Welcome back to the AMR Aid Station, where we answer and explain your burning + interesting #motherrunner questions. iI you have any, feel free to tweet us @themotherrunner with your question and use #AMRAidstation; you can also comment below or email us.

Today’s question:

Does a runner’s high even really exist?

According to copious research conducted over a number of years by multiple experts from a variety of prestigious academic institutions around the world, the official scientific answer is: Maybe.

During the first running boom of the 1970s, endorphins were discovered as the body’s natural painkillers, and runners quickly claimed them as their reward for all their hard work, as Amby Burfoot explained in his Enduring Questions column about the runner’s high.

The theory went like this: When our ancestors had to chase down food, survival depended on an ability to run fast and long, and our brain released feel-good chemicals to mask the pain of our efforts.

Only one thing.

“The endorphin theory had several problems,” as Amby wrote, “the most serious being that endorphins are too large to pass through the blood-brain barrier that border-patrols your gray matter. And if something can’t get into your brain, it can’t make you high. Too bad.”

Gina Kolata, long-time medical reporter and writer for the New York Times, debunked the endorphin theory in her book Ultimate Fitness: The Quest for the Truth About Exercise and Health. One of the experts she cited said, “I believe this endorphin in runners is a total fantasy.”

My mother (center), 87 in 2015, won a gold medal in the 85-89 division of the Senior Olympics 5K. I’d say she and her podium-mates look pretty high on their accomplishments. :)

Maybe. But what about those days when you DON’T get to run, because life got in the way, and you are crabby, irritable and snappish with your children, significant other, and/or small dogs?

Personally, I feel very comfortable blaming endorphin withdrawal.

Luckily, a group of German researchers got on the case and discovered that endorphins flood the pre-fontal and limbic regions of the brain during “comfortably hard” runs. Ah ha!

And other researchers found this: During a moderately stressful workout—say a tempo run—your body pumps out endocannabinoids. Yes, that’s the natural version of THC—aka the chemical that gives weed its potency.

“Scientists believe the endocannabinoid anandamide has an especially potent ability to lift mood, dull pain, and dilate the blood vessels and bronchial tubes in the lungs,” Dr. Jeff Brown writes in The Runner’s Brain. “When your brain and body cells release enough of these happiness molecules, you get the rush of good feelings that lead to the runner’s high.”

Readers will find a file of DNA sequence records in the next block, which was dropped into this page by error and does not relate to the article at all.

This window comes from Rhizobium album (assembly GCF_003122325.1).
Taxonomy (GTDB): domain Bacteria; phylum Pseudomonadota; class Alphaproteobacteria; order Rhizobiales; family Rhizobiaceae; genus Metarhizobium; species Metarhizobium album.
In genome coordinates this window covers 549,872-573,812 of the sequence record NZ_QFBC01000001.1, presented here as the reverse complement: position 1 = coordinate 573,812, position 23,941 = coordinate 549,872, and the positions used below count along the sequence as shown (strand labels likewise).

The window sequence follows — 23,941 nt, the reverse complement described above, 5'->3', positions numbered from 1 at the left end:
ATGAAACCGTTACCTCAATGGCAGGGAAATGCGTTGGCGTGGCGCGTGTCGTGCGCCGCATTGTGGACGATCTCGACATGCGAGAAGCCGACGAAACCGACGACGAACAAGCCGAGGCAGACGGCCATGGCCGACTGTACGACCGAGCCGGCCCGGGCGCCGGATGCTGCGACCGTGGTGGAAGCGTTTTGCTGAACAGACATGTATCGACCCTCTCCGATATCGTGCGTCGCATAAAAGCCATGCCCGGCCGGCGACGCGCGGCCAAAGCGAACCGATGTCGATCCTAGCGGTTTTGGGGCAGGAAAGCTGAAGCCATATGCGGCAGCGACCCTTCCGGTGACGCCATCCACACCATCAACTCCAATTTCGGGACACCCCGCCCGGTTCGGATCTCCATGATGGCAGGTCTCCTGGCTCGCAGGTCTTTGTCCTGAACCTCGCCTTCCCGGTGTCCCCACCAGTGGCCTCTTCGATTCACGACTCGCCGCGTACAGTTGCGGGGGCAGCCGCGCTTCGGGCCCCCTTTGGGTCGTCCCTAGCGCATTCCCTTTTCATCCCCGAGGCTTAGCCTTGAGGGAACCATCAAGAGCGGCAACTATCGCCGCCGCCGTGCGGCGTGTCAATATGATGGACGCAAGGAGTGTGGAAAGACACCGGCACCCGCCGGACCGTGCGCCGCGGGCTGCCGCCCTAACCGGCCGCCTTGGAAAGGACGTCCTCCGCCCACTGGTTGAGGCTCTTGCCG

Now we’re talking!

Running with your pals in races like the Ragnar Relays may induce feelings of euphoria or silliness. Which counts!

Okay, but HOW, you ask?
HOW do you get the elusive runner’s high?

1. Run Faster

The “easiest” way to trigger feelings of euphoria and invincibility is to run faster. Don’t kill yourself. Researchers say 75% of maximal effort does the trick. One simple workout is to go to a track and run 8 laps, doing the straightaways faster and recovering on the curves. You can also do this on the road, running fast between telephone poles, say, and recovering an equal distance. Bonus: You will feel like SUCH a BAMR afterward, I promise that counts as “high.”

BRF’s in Dallas; bonus when you run AND get a medal.

2. Run with your BRF (Best Running Friend)

You already know this from your last good run with your BRF, when you laughed so hard you gasped and went home feeling like all was right with the world. A study out of Oxford showed that athletes who exercised together produced significantly more endorphins than those who worked out solo.

3. Run Longer

When you first started running, going a half-mile without stopping felt like a major accomplishment. It was! It is! Likewise the first mile, the first 5K, etc. I realize it isn’t practical, or even wise, to just keep adding miles upon miles. You are not ultramarathoning champ and former Olympian Magdalena Boulet. Neither am I! But adding an extra mile to your long run every other week or so does trigger that awesome feeling of empowerment. The German study found the sweet spot to be two-hour runs at a moderate intensity.

It also might make you tired and hungry, needing a meal and a nap. Which, if you’re lucky enough to have the time for both, definitely makes you feel good.

4. Just Run

Not every run is going to be fantastic. But the more consistently you run (with recovery days, of course), the better your chances of finding what makes you happy with your running.

In her book on the power of positivity, Let Your Mind Run, Deena Kastor advises finding something to feel grateful for on every run: if not your Olympic speed, then maybe the smell of honeysuckle, the hawk that landed on the telephone wire, the knowledge that all that humidity-induced sweat will make you a stronger runner come fall.

That’s what I’ve been telling myself lately, anyway–and it’s working. I’m calling it a runner’s high.

(After all, you know what the T-shirt says: It’s all good. I ran today.)

Tell us: Have you experienced a Runner’s High?
Often, seldom, never?